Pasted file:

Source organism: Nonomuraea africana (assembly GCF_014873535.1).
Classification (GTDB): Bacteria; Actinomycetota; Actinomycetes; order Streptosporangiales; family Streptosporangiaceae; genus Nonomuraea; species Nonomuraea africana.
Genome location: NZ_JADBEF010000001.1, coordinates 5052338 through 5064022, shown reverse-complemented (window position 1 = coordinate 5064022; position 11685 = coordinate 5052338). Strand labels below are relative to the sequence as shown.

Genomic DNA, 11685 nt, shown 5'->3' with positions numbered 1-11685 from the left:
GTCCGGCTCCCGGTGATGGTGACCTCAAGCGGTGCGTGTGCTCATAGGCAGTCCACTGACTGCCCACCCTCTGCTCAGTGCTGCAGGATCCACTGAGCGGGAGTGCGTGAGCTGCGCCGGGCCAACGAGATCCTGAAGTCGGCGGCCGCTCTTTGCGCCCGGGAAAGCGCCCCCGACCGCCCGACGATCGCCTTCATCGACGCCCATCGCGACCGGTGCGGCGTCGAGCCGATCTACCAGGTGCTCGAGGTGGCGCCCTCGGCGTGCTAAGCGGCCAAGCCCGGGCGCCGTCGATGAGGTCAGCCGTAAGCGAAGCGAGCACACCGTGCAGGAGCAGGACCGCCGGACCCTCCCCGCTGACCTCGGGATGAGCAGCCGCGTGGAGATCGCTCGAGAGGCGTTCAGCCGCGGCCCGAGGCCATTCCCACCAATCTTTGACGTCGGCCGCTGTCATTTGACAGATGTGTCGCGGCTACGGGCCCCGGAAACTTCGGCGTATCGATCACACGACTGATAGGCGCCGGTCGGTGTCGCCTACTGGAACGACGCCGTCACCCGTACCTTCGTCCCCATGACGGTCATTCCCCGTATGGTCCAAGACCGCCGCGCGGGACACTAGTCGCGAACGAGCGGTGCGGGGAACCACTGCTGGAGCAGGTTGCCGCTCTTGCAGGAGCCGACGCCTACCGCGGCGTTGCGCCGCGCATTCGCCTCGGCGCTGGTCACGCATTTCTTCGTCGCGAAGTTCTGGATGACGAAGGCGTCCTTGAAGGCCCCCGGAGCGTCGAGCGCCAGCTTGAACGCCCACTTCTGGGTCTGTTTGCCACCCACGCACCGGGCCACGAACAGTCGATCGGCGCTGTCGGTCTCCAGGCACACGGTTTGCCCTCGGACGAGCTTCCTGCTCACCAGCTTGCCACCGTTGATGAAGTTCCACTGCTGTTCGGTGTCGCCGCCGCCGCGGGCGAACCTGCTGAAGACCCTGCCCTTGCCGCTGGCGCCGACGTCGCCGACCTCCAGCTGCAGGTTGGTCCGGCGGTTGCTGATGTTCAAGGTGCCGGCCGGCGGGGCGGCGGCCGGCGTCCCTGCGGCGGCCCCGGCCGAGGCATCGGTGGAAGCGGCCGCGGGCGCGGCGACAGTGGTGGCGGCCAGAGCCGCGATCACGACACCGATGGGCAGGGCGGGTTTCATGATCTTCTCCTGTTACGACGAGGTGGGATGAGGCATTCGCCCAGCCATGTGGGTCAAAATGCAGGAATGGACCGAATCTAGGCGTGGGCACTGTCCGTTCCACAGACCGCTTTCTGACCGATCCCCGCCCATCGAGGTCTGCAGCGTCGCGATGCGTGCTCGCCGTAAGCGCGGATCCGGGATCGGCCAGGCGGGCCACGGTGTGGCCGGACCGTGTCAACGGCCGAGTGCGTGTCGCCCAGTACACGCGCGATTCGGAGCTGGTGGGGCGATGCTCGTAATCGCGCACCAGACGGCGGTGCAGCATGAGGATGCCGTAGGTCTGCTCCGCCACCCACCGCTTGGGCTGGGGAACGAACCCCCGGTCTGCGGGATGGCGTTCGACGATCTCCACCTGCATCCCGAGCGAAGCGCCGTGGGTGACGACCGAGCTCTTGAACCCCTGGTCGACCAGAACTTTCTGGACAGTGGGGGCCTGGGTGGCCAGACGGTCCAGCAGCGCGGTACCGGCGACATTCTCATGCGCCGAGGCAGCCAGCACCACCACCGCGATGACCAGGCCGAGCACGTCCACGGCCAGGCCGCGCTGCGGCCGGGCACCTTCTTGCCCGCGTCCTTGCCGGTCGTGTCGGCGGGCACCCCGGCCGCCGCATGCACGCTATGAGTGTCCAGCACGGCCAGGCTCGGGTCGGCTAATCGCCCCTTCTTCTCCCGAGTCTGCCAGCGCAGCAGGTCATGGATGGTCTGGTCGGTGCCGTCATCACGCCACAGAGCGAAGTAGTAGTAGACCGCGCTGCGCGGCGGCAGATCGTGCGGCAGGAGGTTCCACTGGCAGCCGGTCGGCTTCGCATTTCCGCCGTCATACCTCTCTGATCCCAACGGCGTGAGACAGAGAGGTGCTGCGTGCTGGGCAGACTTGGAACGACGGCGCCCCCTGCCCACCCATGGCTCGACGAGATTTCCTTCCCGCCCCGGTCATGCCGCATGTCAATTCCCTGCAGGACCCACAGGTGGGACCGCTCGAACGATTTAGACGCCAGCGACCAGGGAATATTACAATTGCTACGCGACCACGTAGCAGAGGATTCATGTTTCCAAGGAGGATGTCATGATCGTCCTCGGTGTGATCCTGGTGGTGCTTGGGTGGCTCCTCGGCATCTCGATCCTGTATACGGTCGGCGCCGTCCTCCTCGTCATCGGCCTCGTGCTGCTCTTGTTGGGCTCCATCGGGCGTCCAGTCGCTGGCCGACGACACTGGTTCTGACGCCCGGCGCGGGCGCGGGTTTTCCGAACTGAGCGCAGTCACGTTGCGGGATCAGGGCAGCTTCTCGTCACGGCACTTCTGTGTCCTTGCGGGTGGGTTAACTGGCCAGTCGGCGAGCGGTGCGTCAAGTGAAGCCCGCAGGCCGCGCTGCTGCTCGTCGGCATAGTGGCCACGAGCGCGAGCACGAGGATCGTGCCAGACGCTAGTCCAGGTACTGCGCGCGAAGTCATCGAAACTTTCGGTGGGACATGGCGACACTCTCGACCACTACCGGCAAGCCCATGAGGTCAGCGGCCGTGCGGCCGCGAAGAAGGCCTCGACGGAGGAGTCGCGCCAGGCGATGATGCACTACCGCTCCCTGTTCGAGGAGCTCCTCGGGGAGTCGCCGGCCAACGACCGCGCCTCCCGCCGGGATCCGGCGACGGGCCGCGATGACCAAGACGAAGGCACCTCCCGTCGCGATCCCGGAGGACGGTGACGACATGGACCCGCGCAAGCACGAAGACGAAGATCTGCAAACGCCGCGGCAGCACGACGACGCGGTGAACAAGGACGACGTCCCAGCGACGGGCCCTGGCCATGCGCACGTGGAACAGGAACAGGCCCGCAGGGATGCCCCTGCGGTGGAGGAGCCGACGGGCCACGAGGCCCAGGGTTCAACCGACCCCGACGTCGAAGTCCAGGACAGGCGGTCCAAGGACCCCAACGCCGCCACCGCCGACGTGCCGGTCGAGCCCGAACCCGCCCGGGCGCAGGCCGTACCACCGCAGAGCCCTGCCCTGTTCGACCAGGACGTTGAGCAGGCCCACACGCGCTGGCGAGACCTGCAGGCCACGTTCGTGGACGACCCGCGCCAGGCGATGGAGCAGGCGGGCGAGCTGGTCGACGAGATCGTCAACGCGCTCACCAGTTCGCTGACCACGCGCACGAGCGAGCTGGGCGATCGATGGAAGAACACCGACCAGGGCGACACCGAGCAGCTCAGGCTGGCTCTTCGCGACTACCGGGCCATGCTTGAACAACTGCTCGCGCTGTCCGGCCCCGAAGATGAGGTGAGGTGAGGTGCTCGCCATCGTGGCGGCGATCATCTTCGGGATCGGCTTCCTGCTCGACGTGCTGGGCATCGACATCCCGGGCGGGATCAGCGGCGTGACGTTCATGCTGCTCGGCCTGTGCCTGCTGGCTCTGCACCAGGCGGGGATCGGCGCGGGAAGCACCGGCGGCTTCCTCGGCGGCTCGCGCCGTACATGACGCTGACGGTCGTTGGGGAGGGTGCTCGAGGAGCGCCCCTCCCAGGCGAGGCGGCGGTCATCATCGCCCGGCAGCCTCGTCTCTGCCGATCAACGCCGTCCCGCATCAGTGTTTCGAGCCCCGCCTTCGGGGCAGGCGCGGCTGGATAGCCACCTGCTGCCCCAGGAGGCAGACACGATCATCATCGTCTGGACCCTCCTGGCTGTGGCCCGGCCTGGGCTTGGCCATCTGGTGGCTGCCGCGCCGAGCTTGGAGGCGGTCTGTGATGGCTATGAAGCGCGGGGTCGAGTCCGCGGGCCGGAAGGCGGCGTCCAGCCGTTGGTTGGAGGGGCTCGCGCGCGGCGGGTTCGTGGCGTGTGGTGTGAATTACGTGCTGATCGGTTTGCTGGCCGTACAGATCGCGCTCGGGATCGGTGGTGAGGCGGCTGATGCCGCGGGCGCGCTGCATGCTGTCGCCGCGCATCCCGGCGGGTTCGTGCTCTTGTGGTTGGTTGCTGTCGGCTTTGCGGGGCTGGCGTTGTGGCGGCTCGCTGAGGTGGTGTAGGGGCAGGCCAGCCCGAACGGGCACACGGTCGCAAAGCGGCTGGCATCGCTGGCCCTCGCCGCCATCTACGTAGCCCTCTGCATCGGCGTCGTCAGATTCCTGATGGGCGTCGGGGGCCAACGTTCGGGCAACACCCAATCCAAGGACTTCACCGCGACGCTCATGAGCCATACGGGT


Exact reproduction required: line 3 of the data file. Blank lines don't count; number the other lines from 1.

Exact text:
Genome location: NZ_JADBEF010000001.1, coordinates 5052338 through 5064022, shown reverse-complemented (window position 1 = coordinate 5064022; position 11685 = coordinate 5052338). Strand labels below are relative to the sequence as shown.